This book focuses on American political discourse connected to war, dissent, and empathy. Through interdisciplinary methods of history, politics and media studies, the book examines ways in which American self-identity alters as a consequence of media portrayal of human suffering and of its existential others. It compares representations of the Iraq wars to earlier precedents and looks at the work of American activists, assessing how narratives and images of human suffering in new media iconography generate empathic attitudes towards others.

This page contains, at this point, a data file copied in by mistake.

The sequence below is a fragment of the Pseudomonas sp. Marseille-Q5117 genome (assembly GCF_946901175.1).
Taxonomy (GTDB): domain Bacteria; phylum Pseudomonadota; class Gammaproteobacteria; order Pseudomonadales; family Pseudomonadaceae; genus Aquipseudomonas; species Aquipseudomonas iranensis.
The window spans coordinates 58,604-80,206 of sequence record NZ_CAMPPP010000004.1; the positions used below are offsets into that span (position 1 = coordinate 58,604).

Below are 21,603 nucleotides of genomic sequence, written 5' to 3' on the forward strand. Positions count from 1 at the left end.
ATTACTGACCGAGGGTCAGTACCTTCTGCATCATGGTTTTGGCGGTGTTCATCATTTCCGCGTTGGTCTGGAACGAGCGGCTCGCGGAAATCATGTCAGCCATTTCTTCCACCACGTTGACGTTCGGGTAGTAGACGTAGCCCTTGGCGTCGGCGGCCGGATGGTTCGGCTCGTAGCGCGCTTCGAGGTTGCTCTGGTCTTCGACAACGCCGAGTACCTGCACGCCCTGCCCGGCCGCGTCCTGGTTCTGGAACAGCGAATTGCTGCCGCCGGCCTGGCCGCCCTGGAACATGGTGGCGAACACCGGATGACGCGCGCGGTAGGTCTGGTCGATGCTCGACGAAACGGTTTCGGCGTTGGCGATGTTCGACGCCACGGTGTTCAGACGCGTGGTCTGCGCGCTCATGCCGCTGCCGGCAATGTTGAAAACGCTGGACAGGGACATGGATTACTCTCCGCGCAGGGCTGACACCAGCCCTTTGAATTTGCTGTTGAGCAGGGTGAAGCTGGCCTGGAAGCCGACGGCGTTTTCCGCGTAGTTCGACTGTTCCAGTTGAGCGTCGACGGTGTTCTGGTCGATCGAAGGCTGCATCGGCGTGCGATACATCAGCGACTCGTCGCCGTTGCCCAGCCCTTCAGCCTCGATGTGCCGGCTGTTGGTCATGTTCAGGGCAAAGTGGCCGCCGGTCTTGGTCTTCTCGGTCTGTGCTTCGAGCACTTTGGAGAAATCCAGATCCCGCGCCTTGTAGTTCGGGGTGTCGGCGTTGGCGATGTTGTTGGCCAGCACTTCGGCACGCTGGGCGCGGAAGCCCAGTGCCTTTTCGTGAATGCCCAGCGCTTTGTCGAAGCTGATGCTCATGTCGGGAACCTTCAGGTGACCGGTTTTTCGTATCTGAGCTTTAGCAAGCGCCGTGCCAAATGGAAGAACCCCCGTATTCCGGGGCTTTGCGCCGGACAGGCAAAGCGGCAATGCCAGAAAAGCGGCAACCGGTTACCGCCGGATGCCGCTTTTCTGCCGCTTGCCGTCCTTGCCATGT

This comparative, multimodal study helps to explain shifting self-identities within the U.S, and relationally through the representation of the Arab other presenting an original and historicised contribution to the media-war field of academic and public debate. The book underscores empathy as a vibrant category of analysis that expands how we think about West-Arab relations, revealing how understanding the cultural aspects of this conflictual interrelationship needs to be broadened.